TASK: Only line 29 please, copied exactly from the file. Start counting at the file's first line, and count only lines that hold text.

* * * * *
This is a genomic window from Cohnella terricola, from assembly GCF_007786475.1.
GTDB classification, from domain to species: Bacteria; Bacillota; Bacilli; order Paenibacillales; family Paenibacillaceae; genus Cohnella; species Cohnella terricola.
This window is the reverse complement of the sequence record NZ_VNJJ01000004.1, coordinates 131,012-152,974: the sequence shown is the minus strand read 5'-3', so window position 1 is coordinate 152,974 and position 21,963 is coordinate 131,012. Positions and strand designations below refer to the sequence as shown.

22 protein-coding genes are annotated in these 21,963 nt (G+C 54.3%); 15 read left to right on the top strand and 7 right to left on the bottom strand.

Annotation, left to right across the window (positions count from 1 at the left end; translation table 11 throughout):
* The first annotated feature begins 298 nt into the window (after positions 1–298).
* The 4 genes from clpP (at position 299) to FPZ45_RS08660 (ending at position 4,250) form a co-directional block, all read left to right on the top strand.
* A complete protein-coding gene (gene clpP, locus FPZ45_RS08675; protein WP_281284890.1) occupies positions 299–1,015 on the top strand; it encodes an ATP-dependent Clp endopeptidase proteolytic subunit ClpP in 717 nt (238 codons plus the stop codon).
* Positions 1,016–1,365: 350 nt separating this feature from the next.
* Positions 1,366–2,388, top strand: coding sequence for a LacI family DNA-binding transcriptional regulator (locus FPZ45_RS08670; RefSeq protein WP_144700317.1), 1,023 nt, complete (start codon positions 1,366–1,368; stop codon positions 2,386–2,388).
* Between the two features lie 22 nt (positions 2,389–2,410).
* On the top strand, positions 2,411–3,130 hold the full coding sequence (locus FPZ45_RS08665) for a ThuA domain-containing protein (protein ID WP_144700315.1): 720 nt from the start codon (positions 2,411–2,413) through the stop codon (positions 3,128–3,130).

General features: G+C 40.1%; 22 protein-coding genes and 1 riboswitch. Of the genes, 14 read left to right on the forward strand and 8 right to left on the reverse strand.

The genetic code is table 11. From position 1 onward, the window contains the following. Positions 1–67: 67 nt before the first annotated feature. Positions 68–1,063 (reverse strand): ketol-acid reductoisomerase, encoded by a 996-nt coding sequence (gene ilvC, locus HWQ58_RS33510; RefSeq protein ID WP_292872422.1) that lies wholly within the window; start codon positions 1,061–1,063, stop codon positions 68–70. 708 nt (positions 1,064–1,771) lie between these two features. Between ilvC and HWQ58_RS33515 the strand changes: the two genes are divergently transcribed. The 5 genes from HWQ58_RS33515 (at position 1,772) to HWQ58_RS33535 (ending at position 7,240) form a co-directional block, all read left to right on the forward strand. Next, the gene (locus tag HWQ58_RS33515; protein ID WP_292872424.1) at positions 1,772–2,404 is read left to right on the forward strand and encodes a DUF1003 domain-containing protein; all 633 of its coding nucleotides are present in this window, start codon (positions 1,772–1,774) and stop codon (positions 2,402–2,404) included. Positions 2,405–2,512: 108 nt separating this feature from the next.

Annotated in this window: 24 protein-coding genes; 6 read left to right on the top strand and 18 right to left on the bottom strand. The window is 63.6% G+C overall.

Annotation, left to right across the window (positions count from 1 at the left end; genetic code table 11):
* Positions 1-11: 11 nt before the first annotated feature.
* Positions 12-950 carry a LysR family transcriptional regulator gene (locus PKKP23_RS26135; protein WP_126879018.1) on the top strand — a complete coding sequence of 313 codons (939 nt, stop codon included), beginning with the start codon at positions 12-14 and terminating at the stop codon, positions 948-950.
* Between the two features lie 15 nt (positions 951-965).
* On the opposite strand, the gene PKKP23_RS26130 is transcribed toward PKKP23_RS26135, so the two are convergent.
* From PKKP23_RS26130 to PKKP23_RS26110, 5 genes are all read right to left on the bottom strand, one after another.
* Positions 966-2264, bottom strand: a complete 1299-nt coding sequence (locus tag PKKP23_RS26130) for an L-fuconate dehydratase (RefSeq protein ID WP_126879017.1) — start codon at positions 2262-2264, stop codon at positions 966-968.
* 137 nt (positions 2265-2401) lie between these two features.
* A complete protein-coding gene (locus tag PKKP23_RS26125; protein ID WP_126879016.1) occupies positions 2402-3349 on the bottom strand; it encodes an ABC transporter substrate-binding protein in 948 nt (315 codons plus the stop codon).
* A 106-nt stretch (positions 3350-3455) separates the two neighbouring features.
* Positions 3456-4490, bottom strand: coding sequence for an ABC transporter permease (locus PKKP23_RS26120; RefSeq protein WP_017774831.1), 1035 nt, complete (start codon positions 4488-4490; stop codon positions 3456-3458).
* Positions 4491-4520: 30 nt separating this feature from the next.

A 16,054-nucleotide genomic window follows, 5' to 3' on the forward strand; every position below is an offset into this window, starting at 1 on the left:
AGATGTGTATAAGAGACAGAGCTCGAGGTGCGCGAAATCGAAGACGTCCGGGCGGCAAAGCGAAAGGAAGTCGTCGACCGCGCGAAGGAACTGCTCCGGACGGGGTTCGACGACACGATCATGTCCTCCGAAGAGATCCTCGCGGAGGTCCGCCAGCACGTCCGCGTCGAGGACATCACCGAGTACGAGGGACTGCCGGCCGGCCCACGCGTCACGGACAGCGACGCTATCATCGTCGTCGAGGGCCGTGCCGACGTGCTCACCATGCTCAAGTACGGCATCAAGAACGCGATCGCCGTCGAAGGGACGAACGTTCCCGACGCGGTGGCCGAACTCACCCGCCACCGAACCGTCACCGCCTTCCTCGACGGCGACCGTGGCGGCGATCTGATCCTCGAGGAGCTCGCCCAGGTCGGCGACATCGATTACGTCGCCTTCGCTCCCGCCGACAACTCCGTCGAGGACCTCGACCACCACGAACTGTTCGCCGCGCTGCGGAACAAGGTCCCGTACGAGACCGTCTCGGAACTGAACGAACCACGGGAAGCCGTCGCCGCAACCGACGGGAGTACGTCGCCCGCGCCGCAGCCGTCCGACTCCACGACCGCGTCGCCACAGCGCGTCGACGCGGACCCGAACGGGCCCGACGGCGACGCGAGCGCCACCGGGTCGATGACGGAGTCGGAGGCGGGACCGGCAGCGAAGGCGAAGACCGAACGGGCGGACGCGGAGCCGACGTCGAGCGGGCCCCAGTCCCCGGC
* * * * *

AGATGTGTATAAGAGACAGAGCTCGAGGTGCGCGAAATCGAAGACGTCCGGGCGGCAAAGCGAAAGGAAGTCGTCGACCGCGCGAAGGAACTGCTCCGGACGGGGTTCGACGACACGATCATGTCCTCCGAAGAGATCCTCGCGGAGGTCCGCCAGCACGTCCGCGTCGAGGACATCACCGAGTACGAGGGACTGCCGGCCGGCCCACGCGTCACGGACAGCGACGCTATCATCGTCGTCGAGGGCCGTGCCGACGTGCTCACCATGCTCAAGTACGGCATCAAGAACGCGATCGCCGTCGAAGGGACGAACGTTCCCGACGCGGTGGCCGAACTCACCCGCCACCGAACCGTCACCGCCTTCCTCGACGGCGACCGTGGCGGCGATCTGATCCTCGAGGAGCTCGCCCAGGTCGGCGACATCGATTACGTCGCCTTCGCTCCCGCCGACAACTCCGTCGAGGACCTCGACCACCACGAACTGTTCGCCGCGCTGCGGAACAAGGTCCCGTACGAGACCGTCTCGGAACTGAACGAACCACGGGAAGCCGTCGCCGCAACCGACGGGAGTACGTCGCCCGCGCCGCAGCCGTCCGACTCCACGACCGCGTCGCCACAGCGCGTCGACGCGGACCCGAACGGGCCCGACGGCGACGCGAGCGCCACCGGGTCGATGACGGAGTCGGAGGCGGGACCGGCAGCGAAGGCGAAGACCGAACGGGCGGACGCGGAGCCGACGTCGAGCGGGCCCCAGTCCCCGGC